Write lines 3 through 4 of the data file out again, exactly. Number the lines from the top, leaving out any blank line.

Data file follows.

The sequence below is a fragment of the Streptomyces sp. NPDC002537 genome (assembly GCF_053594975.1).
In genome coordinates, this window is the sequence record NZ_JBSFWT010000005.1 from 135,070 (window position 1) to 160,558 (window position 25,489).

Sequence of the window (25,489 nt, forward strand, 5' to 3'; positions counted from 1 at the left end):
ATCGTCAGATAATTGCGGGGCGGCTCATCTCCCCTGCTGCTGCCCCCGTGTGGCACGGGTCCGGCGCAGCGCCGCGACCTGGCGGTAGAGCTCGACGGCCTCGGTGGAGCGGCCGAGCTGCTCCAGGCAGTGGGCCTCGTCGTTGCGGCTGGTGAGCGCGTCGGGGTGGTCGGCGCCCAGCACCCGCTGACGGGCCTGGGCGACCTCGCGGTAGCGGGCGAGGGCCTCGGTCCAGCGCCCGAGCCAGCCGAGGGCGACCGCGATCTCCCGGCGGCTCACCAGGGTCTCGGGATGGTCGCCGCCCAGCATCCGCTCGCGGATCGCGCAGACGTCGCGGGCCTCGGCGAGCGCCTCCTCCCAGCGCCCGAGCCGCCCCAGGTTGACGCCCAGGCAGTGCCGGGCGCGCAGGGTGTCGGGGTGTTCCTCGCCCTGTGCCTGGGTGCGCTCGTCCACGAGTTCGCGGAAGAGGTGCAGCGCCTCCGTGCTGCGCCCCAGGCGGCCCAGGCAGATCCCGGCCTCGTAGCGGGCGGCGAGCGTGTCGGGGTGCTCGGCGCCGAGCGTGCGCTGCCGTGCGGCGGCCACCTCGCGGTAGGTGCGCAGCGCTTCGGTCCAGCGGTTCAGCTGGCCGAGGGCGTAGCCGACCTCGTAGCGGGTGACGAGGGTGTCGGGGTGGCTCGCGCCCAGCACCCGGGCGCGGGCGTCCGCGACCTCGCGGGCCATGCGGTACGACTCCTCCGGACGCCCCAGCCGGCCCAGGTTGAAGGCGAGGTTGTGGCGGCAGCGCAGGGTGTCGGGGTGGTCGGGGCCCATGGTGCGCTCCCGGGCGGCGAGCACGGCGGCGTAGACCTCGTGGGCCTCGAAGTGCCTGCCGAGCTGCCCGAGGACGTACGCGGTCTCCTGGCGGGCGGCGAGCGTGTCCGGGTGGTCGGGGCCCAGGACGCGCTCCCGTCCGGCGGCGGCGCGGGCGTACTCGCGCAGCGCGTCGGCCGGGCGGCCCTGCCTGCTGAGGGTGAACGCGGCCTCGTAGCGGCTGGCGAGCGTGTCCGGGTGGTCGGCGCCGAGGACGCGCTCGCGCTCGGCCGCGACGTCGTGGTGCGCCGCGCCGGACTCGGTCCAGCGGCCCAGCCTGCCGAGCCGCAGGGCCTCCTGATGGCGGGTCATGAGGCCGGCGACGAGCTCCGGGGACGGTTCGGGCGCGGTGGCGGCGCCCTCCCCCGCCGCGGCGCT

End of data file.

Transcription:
Sequence of the window (25,489 nt, forward strand, 5' to 3'; positions counted from 1 at the left end):
ATCGTCAGATAATTGCGGGGCGGCTCATCTCCCCTGCTGCTGCCCCCGTGTGGCACGGGTCCGGCGCAGCGCCGCGACCTGGCGGTAGAGCTCGACGGCCTCGGTGGAGCGGCCGAGCTGCTCCAGGCAGTGGGCCTCGTCGTTGCGGCTGGTGAGCGCGTCGGGGTGGTCGGCGCCCAGCACCCGCTGACGGGCCTGGGCGACCTCGCGGTAGCGGGCGAGGGCCTCGGTCCAGCGCCCGAGCCAGCCGAGGGCGACCGCGATCTCCCGGCGGCTCACCAGGGTCTCGGGATGGTCGCCGCCCAGCATCCGCTCGCGGATCGCGCAGACGTCGCGGGCCTCGGCGAGCGCCTCCTCCCAGCGCCCGAGCCGCCCCAGGTTGACGCCCAGGCAGTGCCGGGCGCGCAGGGTGTCGGGGTGTTCCTCGCCCTGTGCCTGGGTGCGCTCGTCCACGAGTTCGCGGAAGAGGTGCAGCGCCTCCGTGCTGCGCCCCAGGCGGCCCAGGCAGATCCCGGCCTCGTAGCGGGCGGCGAGCGTGTCGGGGTGCTCGGCGCCGAGCGTGCGCTGCCGTGCGGCGGCCACCTCGCGGTAGGTGCGCAGCGCTTCGGTCCAGCGGTTCAGCTGGCCGAGGGCGTAGCCGACCTCGTAGCGGGTGACGAGGGTGTCGGGGTGGCTCGCGCCCAGCACCCGGGCGCGGGCGTCCGCGACCTCGCGGGCCATGCGGTACGACTCCTCCGGACGCCCCAGCCGGCCCAGGTTGAAGGCGAGGTTGTGGCGGCAGCGCAGGGTGTCGGGGTGGTCGGGGCCCATGGTGCGCTCCCGGGCGGCGAGCACGGCGGCGTAGACCTCGTGGGCCTCGAAGTGCCTGCCGAGCTGCCCGAGGACGTACGCGGTCTCCTGGCGGGCGGCGAGCGTGTCCGGGTGGTCGGGGCCCAGGACGCGCTCCCGTCCGGCGGCGGCGCGGGCGTACTCGCGCAGCGCGTCGGCCGGGCGGCCCTGCCTGCTGAGGGTGAACGCGGCCTCGTAGCGGCTGGCGAGCGTGTCCGGGTGGTCGGCGCCGAGGACGCGCTCGCGCTCGGCCGCGACGTCGTGGTGCGCCGCGCCGGACTCGGTCCAGCGGCCCAGCCTGCCGAGCCGCAGGGCCTCCTGATGGCGGGTCATGAGGCCGGCGACGAGCTCCGGGGACGGTTCGGGCGCGGTGGCGGCGCCCTCCCCCGCCGCGGCGCT